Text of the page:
How's my Luck now?

Reflections, views and descriptions during my stay at IIM Lucknow from July 2004 to March 2006

Location: India

Tuesday, December 20, 2005

'The Code of the Woosters'

Believe me or not, this is the first P. G. Wodehouse book (Rupa, 1992) I read while travelling to and from home to the institute recently. How this author, so popular among Indian readers, as I have been able to note, came not to be read by so voracious - if that is the word - a reader as I so far is rather inexplicable. I knew this bird wrote well, but somehow I always came to prefer reading something else. Finally, this time, I thought it might make a good travelling companion, and "Right ho!", I said, and borrowed the book.

Bertie Wooster, as usual I suppose, gets himself embroiled in a growing web of difficult situash-es, implicitly following the code of the Woosters ('never let a pal down'). He has to rely on some of his own skills of oration and a lot of Jeeves' quick thinking to wriggle out of one difficulty, only to find himself immediately landed in another. Overall, quite humorous, this PGW.

(In the above, I was just trying my hand at imitating Wodehouse's writing style :). As stated in the foreword, though I found the reading humorous, I initially thought its appeal would be limited. That is, after a few novels, the reader would feel bored by the same nonsensical situations and the same turns of phrase. But every time I left the book, I had an urge to go back to it and have a good laugh. And having immediately borrowed another Wodehouse book now, I think I am beginning to understand why people enjoy his humour so much, even though the situations and the settings are typically British.)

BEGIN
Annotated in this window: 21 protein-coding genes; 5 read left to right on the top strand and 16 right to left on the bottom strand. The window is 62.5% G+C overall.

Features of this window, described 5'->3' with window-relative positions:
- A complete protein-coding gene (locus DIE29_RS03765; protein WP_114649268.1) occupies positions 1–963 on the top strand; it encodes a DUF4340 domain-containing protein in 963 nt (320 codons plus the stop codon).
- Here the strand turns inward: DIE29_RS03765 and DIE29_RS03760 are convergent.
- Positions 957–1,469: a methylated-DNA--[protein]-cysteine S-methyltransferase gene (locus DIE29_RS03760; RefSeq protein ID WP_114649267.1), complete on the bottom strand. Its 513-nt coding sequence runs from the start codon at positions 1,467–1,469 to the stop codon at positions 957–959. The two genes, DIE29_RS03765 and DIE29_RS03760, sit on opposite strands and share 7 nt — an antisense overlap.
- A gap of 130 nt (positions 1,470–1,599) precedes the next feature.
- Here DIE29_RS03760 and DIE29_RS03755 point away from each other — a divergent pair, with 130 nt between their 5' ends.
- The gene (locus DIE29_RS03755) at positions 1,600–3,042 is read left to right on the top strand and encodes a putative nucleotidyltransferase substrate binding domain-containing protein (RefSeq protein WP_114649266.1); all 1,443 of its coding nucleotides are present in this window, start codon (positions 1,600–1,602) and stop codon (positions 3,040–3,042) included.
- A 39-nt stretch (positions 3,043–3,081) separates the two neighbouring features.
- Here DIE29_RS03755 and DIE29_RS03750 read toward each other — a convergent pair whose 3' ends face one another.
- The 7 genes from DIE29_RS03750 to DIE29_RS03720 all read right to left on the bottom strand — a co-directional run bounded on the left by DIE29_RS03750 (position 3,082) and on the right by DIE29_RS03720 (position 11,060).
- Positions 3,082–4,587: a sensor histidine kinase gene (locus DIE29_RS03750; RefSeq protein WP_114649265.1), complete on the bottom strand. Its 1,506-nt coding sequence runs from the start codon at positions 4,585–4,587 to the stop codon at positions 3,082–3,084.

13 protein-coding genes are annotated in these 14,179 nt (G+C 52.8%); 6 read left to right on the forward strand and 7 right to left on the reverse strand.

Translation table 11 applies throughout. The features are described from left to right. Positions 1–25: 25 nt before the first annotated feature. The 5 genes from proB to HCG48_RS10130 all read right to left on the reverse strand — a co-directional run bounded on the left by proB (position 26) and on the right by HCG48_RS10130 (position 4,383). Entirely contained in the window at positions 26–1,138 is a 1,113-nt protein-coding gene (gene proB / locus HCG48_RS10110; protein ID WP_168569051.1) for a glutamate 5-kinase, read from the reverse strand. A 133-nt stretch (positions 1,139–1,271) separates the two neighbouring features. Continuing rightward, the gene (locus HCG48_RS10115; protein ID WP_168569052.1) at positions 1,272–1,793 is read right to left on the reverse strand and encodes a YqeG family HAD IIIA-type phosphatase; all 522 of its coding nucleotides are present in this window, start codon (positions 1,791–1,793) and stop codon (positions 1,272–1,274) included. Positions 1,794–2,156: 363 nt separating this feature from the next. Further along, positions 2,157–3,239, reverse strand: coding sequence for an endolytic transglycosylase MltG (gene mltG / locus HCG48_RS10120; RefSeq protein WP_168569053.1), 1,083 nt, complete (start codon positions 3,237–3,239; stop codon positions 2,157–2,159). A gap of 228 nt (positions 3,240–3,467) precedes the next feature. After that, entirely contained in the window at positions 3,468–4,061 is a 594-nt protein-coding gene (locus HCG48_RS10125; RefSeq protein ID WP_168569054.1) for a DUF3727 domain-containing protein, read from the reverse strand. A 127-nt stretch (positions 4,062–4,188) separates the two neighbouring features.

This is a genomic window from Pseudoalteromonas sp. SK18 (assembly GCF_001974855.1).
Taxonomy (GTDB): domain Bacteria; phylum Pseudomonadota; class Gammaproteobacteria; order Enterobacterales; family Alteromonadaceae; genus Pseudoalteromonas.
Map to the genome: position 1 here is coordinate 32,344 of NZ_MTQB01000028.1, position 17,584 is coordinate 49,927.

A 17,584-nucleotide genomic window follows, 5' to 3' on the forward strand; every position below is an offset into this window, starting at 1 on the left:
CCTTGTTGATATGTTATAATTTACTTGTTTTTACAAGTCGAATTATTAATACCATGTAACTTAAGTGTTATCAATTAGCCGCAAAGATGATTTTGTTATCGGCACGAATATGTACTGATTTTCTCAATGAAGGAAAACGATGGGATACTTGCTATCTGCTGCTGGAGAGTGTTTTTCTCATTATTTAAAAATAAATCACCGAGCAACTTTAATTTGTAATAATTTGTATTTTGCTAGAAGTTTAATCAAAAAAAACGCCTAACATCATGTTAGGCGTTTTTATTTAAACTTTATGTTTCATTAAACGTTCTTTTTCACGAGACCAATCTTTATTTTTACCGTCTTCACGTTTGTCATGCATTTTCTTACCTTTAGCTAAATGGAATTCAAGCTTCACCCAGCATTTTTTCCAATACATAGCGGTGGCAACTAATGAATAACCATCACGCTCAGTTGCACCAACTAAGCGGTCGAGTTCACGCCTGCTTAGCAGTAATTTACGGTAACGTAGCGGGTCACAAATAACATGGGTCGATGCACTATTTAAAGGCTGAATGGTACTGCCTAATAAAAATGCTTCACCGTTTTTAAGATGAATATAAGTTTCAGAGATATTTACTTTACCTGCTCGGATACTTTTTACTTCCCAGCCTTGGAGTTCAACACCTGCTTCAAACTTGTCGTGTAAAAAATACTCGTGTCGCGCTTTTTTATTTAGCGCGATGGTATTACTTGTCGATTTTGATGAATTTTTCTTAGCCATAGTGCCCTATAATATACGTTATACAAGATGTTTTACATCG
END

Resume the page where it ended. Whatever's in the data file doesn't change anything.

Blogger Darth Midnightmare said...

Tut-tut. So you had not come across Wodehouse thus far? That, I must admit, has caused me no little consternation to know, if that is indeed the word I am looking for. The mind boggles and the eyes begin to pop out of their sockets, much as they are wont to do after one of Jeeves' pick-me-ups, you know, you know, don't you know, you know?

Well, The Code of the Woosters is definitely one of the finest pieces that the eyes could behold, something that I am quite sure one could not say about the blighted cow-creamer that the scourge of Totleigh Towers - Pop Bassett - had come to possess, courtesy his treacherous manner of dealing with poor Uncle Tom of the Travers fame - the one that had in his emplyment the inimitable Anatole thanks to his wife, Bertie's aunt Dahlia's (not to be confused of course with Agatha, the one that chewed glass bottles and turned into a werewolf on full-moon nights) equally treacherous dealing with the little Mrs. Bingo Little.

Anyhow, be that as it may, one bids you goodbye. Tally-ho then old chap, much in the manner as Aunt Dahlia would have cried in her days with the Quorn and Pytchley. Tut-tut and pip-pip then...and yes, he does have a wonderful and flowing style...didn't you just love the part with the newts in the bathtub preceding the little blackmail regarding Eulalie?

12:00 PM  

Post a Comment

<< Home